Documentary should make everyone think twice about driving drunk

- Nationwide, some 10,000 lives are lost each year due to drunk driving.

"When a DWI offender gets on the road, every other driver is at risk," said Glen Muse, a local filmmaker who owns Texas Pictures.

Muse takes an in-your-face and sometimes heartbreaking look at a crime that won't go away.

"We show offenders getting sick. We show dead bodies. We show people wetting their pants, losing control in whatever kind of way," Muse said.

"It's disheartening that we are still very much in a crisis," said Catherine Evans, 180th Criminal District Court.

The documentary includes Lucy's story, a woman who lost both of her daughters to a drunk driver.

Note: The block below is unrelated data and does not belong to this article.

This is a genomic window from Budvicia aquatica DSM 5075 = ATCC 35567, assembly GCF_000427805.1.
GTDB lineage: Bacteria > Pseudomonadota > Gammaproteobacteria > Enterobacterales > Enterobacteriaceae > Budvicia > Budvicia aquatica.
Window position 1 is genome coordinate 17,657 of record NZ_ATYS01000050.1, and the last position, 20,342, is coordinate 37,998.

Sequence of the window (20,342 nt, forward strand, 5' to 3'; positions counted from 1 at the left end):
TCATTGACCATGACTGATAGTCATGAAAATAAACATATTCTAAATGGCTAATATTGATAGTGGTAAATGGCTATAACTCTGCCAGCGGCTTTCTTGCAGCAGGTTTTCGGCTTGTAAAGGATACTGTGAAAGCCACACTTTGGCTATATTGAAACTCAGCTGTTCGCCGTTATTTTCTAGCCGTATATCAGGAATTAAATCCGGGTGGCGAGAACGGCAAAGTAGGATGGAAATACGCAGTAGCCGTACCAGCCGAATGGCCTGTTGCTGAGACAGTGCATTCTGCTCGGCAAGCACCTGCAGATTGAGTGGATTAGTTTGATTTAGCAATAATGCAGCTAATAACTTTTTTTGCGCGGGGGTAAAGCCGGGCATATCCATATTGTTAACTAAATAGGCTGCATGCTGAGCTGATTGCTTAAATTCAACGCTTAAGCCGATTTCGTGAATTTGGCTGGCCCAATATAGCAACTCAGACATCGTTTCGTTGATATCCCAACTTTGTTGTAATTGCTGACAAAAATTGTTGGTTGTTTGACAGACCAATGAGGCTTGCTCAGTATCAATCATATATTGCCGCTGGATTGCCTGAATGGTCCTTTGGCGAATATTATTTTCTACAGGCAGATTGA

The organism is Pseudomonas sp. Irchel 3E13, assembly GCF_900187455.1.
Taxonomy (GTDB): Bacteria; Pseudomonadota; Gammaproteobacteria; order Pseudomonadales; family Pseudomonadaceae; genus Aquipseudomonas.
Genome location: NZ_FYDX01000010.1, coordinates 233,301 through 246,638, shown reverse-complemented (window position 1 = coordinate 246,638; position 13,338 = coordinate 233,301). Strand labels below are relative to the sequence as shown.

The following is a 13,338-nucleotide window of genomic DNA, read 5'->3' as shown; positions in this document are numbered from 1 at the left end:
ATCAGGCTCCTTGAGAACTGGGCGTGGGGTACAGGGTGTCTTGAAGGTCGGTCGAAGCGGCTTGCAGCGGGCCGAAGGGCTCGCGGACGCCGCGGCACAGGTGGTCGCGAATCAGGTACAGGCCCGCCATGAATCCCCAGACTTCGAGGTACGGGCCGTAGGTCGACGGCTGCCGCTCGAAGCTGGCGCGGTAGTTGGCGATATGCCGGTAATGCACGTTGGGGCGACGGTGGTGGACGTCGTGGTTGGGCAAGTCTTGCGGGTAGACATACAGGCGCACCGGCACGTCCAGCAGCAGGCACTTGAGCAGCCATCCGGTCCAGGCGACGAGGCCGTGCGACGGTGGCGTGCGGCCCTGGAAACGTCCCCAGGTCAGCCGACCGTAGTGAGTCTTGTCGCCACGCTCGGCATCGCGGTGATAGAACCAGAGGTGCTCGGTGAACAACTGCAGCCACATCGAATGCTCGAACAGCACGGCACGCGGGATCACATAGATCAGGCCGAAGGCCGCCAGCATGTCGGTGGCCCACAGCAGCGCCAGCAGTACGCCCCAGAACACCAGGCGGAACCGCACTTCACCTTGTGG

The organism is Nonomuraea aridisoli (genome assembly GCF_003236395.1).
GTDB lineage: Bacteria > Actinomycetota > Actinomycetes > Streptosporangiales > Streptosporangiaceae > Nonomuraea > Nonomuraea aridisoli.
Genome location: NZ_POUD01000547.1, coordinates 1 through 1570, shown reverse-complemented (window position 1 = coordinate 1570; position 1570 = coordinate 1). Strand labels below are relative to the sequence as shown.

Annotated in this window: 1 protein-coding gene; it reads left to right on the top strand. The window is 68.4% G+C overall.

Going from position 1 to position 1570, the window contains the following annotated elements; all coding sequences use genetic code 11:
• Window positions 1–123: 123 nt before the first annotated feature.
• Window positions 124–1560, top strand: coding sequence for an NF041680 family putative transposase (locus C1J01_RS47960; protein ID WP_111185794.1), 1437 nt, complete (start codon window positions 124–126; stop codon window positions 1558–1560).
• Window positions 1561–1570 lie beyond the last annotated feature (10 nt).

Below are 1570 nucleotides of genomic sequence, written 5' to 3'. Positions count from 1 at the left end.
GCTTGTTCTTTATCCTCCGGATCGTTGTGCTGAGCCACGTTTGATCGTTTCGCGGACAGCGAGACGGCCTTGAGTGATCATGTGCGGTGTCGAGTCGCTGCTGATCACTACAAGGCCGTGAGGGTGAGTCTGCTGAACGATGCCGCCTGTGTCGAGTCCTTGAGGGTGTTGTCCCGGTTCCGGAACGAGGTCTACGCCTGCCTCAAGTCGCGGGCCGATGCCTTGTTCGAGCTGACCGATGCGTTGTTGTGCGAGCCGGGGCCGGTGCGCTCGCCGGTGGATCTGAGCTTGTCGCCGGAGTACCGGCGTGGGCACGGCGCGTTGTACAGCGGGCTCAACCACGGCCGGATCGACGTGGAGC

"One daughter went to pick up the other daughter at work and was on the way home when a drunk driver ran a stop sign," Muse said.

The documentary also includes the DWI driver who almost killed Houston Police officer Nestor Garcia.

"His kidneys were found in his armpit," said Muse.

Muse uses high school students as his film crew.

"As I got into it, I started learning more about DWI. I started getting into the real problem and I wanted to make a change," said Christian Rodriguez.

"A lot of people are like 'oh it's just a couple of drinks, I'm fine'. They get in the car and drive home. They don't realize they are already impaired," said Joy Boles.

"That one night, just that one night, your life can change in the blink of an eye," said Carlos Alvarado.

At the end of the day, you have people who are charged who never meant to hurt somebody," Evans said.

"If you're going to drink don't drive. Tt's not complicated. It's not rocket science," Muse said.

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